few years in order to pay for their passage across the ocean. When their
freedom was given to them they continued to work at whatever
find to do; or they cleared small farms in the woods for themselves, or
went farther to the west and became woodsmen and hunters.
There was but very little money in Virginia at that time, and, indeed,
there was not much use for it. For what could be done with money where
there were no shops worth speaking
of, and no stores, and nothing to
The common people raised flax and wool, and wove their own cloth; and
they made their own tools and furniture. The rich people did the same;
but for their better or finer goods they sent to England.
For you must know that in all this country there were no great mills for
spinning and weaving as there are now; there were no factories of any
kind; there were no foundries where iron could be melted and shaped into
all kinds of useful and beautiful things.
When George Washington was a boy the world was not much like it is now.
* * * * *
George Washington's father owned a large plantation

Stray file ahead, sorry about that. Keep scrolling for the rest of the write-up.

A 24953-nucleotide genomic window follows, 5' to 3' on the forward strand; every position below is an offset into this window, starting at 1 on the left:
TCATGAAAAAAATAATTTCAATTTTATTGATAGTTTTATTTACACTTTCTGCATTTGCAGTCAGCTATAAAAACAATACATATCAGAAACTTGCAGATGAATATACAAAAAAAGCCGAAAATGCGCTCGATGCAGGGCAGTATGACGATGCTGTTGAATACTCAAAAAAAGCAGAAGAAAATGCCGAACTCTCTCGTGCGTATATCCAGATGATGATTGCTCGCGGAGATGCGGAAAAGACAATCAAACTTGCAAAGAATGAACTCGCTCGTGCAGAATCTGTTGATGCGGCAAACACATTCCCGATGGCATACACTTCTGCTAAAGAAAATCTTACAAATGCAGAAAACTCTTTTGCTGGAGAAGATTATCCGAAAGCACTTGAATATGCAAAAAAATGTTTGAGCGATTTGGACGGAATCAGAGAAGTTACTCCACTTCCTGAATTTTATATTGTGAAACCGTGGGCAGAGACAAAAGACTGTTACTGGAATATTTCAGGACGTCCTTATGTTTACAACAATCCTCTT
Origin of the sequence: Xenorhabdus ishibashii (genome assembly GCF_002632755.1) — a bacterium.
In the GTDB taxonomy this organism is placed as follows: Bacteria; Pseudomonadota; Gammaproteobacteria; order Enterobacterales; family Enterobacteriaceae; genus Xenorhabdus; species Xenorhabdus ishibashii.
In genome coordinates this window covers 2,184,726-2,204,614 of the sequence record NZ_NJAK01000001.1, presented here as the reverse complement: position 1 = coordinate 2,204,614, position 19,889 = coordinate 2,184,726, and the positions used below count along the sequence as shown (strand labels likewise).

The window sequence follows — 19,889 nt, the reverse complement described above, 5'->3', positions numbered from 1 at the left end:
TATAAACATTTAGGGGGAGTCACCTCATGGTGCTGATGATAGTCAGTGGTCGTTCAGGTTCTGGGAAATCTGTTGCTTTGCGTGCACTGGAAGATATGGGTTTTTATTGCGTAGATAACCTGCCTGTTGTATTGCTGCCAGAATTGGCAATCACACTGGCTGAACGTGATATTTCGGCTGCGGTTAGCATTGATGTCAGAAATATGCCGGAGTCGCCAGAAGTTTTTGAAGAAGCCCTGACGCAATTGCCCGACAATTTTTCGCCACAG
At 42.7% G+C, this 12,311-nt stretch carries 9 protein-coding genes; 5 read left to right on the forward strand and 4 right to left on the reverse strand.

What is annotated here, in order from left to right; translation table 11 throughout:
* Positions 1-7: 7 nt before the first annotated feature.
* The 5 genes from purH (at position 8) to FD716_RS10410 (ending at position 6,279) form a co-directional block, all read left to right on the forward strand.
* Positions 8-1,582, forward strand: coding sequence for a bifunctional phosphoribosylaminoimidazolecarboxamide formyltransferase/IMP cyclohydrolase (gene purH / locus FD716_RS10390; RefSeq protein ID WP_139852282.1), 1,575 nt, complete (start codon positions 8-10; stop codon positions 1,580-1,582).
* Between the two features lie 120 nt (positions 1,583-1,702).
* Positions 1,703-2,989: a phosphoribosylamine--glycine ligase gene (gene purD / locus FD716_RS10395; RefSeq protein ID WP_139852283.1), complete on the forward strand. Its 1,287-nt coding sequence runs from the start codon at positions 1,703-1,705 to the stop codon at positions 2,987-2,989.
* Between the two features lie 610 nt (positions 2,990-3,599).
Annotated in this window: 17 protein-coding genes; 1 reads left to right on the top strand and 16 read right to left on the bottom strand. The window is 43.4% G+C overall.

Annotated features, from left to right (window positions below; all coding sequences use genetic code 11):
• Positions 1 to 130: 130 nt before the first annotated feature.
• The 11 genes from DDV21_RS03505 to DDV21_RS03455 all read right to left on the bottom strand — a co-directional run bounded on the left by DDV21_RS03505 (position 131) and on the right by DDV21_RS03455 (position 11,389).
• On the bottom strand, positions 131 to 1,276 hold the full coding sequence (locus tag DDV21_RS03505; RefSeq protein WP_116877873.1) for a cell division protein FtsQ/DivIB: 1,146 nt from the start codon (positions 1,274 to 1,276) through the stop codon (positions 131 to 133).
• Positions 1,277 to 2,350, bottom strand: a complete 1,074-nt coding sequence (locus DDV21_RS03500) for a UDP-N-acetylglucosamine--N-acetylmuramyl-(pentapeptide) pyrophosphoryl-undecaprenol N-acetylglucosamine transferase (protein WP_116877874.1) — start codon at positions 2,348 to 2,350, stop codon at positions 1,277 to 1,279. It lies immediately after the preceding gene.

on the western
of the Potomac River. George's great-grandfather, John Washington, had
settled upon it nearly eighty years before, and there the family had
dwelt ever since.
was in Westmoreland county, not quite forty miles above
the place where the Potomac flows into Chesapeake Bay. By looking at
your map of Virginia, you will see that the river is very broad there.
On one side of the plantation, and flowing through it, there was a
creek, called Bridge's Creek; and for this reason the place was known as
the Bridge's Creek Plantation.
It was here, on the 22d of February, 1732, that George Washington was
Although his father was a rich man, the house in which he lived was
neither very large nor very fine--at least it would not be thought so
It was a square, wooden
building, with four rooms on the ground floor